Nutrition and Physical Activity Survey finds obesity remains a concern

Posted by Daniel Palmer on 3rd October 2008

The Australian National Children’s Nutrition and Physical Activity Survey has found that 72 per cent of 2-16 year old children were of a healthy weight, but 17 per cent were overweight, 6 per cent obese and 5 per cent underweight.

The results of the 2007 survey were released today by the Parliamentary Secretary to the Minister for Health and Ageing, Senator Jan McLucas; the Minister for Agriculture, Fisheries and Forestry, Tony Burke; and the Chief Executive of the Australian Food and Grocery Council, Kate Carnell.

The survey results also discovered that 69 per cent of children met the physical activity guidelines of at least one hour of moderate or vigorous exercise each day.

The survey collected data on food intake, physical activity levels and the physical measurements of over 4000 children across Australia and was the first survey of its kind to involve both Government and the food industry.

Senator McLucas believes the survey results highlight the importance of a commitment to tackling obesity, particularly childhood obesity, and reinforced the value of establishing healthy eating and regular exercise patterns for children’s health and wellbeing. The Government will ask the National Preventative Health Taskforce, made up of health experts from around Australia, to consider the implications of the results.

The Taskforce was established earlier this year by the Government to spearhead an increased focus on preventative health, and develop strategies to deal with health challenges such as obesity. The findings are to be used as the basis for the Government’s new health strategy, which is likely to be in place by the middle of next year.

“These survey results are a call to action for all concerned – the Government, food industry and nutrition and physical activity experts – to work together to promote good nutrition and regular exercise within the community,” Senator McLucas said. “We owe it to our children – and indeed the wider Australian community – to encourage a healthy lifestyle.”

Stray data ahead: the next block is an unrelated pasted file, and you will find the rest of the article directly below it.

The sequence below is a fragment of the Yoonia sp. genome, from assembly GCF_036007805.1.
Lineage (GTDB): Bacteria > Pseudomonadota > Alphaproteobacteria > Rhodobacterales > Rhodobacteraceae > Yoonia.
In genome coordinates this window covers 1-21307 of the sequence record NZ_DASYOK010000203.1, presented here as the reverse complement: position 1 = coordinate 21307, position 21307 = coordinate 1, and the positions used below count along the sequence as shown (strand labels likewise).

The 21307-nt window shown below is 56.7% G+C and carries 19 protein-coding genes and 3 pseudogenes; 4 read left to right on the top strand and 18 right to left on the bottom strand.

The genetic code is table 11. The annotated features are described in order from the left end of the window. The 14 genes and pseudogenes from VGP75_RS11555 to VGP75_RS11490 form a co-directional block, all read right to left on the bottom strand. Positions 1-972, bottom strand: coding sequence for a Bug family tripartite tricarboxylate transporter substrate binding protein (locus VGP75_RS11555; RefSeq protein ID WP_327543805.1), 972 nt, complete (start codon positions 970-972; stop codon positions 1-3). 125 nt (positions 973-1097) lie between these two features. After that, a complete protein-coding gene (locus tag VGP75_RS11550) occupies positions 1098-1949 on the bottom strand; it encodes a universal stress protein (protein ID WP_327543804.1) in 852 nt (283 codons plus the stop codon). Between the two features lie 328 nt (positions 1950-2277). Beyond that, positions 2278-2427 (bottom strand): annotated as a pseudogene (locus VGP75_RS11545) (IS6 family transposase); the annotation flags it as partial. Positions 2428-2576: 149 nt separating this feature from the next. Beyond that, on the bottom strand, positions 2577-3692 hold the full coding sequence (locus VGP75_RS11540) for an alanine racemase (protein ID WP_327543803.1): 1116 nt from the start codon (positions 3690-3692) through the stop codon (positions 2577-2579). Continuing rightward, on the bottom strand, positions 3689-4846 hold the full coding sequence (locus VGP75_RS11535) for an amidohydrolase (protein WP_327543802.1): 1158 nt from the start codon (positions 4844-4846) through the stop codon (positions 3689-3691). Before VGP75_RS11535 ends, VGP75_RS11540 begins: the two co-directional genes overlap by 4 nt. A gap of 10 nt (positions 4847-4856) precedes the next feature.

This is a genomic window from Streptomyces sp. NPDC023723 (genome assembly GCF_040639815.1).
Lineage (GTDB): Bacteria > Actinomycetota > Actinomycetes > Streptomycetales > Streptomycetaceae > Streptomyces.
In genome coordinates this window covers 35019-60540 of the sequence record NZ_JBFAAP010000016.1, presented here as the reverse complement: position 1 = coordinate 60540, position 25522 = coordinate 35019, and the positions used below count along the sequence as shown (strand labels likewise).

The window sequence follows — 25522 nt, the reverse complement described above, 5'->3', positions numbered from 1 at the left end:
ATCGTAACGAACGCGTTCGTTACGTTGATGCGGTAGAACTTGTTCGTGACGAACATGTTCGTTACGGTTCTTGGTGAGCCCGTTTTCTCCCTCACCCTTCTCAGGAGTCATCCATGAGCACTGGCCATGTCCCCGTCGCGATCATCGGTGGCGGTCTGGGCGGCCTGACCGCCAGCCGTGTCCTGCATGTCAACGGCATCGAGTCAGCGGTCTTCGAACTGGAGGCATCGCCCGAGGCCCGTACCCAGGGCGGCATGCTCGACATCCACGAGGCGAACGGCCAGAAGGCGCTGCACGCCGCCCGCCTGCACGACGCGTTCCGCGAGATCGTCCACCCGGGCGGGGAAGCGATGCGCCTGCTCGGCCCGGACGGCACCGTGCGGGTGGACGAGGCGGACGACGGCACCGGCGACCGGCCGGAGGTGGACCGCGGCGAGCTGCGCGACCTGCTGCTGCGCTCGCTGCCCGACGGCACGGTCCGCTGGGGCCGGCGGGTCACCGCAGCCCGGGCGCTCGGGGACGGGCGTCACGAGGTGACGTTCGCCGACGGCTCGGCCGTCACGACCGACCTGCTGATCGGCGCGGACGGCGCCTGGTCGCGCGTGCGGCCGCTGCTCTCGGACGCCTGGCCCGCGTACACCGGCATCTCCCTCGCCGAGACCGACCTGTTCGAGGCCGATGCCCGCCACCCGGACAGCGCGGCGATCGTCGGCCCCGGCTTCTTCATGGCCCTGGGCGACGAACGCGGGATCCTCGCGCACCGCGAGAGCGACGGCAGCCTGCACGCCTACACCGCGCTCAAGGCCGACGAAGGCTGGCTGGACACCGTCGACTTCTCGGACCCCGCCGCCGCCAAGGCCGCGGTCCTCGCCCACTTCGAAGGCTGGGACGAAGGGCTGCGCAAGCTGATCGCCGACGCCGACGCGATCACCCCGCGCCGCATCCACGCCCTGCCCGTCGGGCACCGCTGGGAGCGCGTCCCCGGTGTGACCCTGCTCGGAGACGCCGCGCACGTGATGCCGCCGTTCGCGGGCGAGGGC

The survey showed that younger children were more likely to consume diets consistent with the recommendations of the Australian Dietary Guidelines. In particular, intake of fruit and vegetables was significantly higher for younger age groups compared to older children, suggesting the healthy message may be beginning to filter through.

Mr Burke reported that Australia’s food and agriculture industries would continue to provide fresh, high quality foods to encourage good eating habits from childhood into adulthood. “Australia has the best and the most healthy food in the world,” Mr Burke proclaimed. “The Rudd Government will continue to support our food industries through investing in research and boosting innovation right along the food production chain.”

Ms Carnell added that the food industry would use the results of the survey to guide the continued development of products that increasingly meet the taste and nutritional needs of children and families. “The value in having both physical activity and food intake in a single survey was that it helps to identify where we need to focus our joint efforts to help families construct a healthy diet and undertake more appropriate levels of physical activity,” she said.

The $3 million survey was funded jointly by the Department of Health and Ageing, the Department of Agriculture, Fisheries and Forestry, and the Australian Food and Grocery Council. For more information about the survey, please visit: www.health.gov.au/nutritionmonitoring.